John DiPippa, dean emeritus and distinguished professor of law and public policy at the University of Arkansas at Little Rock William H. Bowen School of Law, will serve as the keynote speaker at the Arkansas High School Ethics Bowl.
High school students from across the state will debate some of the country’s most important ethical issues during the fifth annualArkansas High School Ethics Bowl Saturday, Jan. 28. The competition will begin at 9 a.m. at the UALR Reynolds Center for Business and Economic Development, with DiPippa’s keynote speech beginning at 2 p.m.
DiPippa joined the UALR faculty in 1983 and teaches constitutional law, public service law, and interviewing and counseling. He previously worked as the executive director of Blue Ridge Legal Services in Harrisonburg, Virginia, and as an inaugural professor of public service at the University of Arkansas Clinton School of Public Service.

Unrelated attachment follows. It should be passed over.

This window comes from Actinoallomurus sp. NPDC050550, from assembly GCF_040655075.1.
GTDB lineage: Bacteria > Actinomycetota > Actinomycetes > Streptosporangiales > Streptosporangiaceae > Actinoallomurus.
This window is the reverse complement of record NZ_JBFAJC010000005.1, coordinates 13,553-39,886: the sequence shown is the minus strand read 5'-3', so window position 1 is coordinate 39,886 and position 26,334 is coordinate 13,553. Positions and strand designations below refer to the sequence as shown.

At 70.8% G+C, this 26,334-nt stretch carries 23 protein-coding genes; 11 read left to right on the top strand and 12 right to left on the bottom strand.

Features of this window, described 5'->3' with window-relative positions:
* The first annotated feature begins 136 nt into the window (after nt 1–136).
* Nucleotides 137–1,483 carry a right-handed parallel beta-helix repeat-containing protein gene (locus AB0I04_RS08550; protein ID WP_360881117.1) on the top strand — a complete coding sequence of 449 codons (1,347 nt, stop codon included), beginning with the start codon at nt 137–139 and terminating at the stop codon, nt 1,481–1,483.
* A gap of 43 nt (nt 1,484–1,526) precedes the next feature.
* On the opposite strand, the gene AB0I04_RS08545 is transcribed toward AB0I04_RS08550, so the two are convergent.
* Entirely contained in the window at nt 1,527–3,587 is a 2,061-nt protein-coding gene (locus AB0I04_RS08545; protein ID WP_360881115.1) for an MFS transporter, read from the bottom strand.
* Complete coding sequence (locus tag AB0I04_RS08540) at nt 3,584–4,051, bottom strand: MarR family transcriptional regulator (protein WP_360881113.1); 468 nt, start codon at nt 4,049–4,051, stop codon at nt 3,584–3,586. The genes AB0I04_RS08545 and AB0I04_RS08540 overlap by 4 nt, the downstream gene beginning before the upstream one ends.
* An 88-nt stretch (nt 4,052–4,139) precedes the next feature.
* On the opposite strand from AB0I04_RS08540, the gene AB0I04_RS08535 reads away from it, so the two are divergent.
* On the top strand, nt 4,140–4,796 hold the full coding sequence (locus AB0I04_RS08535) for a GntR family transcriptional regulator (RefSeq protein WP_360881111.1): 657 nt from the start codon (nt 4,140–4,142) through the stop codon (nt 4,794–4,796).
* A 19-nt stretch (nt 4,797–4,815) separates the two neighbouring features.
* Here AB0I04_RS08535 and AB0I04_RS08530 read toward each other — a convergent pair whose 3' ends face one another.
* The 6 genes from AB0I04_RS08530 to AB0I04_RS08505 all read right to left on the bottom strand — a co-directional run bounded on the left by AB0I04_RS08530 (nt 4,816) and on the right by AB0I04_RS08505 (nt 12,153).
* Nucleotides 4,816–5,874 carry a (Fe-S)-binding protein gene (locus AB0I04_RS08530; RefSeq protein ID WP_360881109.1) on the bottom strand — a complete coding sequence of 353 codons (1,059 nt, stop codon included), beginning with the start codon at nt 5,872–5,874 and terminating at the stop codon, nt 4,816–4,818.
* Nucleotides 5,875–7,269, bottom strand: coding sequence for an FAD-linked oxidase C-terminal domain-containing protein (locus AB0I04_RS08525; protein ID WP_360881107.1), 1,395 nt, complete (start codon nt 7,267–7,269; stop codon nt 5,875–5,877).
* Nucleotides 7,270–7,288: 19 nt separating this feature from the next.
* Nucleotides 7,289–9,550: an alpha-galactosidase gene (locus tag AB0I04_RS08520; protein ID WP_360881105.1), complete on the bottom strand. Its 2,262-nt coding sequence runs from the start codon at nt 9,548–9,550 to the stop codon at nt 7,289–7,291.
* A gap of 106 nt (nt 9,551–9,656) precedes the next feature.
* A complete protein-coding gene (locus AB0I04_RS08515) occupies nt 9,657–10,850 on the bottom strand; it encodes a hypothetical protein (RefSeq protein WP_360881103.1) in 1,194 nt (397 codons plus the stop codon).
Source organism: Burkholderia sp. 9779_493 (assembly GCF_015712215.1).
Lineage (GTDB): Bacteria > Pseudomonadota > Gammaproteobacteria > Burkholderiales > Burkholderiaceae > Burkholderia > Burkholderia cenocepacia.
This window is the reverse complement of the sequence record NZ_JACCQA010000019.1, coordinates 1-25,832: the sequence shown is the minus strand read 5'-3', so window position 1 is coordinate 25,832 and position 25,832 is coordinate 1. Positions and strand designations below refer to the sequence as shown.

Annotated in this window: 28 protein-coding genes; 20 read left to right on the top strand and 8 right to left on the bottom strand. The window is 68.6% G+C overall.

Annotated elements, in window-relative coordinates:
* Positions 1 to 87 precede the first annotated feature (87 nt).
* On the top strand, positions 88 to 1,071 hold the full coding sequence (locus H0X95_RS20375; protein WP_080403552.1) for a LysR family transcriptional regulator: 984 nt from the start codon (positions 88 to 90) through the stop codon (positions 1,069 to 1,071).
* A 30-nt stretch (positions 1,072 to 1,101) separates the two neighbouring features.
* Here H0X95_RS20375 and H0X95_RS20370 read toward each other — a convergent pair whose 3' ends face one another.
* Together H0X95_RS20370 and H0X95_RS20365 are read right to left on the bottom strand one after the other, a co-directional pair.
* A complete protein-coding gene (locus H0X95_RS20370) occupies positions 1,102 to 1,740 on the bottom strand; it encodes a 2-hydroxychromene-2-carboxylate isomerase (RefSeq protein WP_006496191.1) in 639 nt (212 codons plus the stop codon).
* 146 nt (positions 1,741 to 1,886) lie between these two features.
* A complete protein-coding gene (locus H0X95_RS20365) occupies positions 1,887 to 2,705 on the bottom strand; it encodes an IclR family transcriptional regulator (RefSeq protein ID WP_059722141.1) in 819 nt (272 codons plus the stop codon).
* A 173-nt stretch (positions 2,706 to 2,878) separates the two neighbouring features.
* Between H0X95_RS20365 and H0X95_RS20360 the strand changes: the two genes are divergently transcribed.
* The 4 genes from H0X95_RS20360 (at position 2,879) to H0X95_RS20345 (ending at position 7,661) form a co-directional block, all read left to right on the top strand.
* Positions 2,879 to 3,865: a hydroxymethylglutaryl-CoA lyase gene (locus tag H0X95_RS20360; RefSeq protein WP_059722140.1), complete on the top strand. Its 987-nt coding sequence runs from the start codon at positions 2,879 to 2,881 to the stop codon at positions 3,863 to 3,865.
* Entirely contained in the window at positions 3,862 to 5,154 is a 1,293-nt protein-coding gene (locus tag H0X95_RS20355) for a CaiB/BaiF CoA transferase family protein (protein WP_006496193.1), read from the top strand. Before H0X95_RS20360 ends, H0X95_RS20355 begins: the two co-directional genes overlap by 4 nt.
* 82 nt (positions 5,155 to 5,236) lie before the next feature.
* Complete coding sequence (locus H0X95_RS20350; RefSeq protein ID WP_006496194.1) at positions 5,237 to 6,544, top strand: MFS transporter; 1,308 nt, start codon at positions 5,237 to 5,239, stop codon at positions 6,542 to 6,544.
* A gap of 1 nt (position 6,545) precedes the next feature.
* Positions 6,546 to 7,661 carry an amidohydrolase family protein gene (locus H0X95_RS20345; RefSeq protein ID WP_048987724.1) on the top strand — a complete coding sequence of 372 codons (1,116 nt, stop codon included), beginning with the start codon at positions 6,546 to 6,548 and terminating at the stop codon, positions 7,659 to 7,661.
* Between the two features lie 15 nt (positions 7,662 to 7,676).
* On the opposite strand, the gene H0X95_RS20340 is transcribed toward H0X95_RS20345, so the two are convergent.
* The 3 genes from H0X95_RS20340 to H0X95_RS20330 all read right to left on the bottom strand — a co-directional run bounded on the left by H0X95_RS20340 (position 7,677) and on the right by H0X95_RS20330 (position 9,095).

Differing from typical debate competitions, the Ethics Bowl encourages collaborative engagement about serious moral topics. Teams consider and discuss cases drawn from current events, which range from social and political issues, environmental concerns, and issues in the workplace and classroom.
Some of the potential 2017 competition topics include online privacy, contraception, the legal tobacco use age, donor babies, white privilege, and virtual and augmented reality. Teams receive a list of competition topics in advance to prepare, but they do not know which one they will be assigned until the competition begins. Judging is based on reasoning and the ability to engage in civil, rational discourse.
Eighteen Arkansas high school teams will compete to advance to the National High School Ethics Bowl April 7-9 at the University of North Carolina at Chapel Hill.
Members of the UALR Ethics Bowl Team will serve as moderators and assistants for the event. Judges will be drawn from faculty at UALR, University of Arkansas for Medical Science, and the University of Central Arkansas, as well as members of the business and nonprofit community.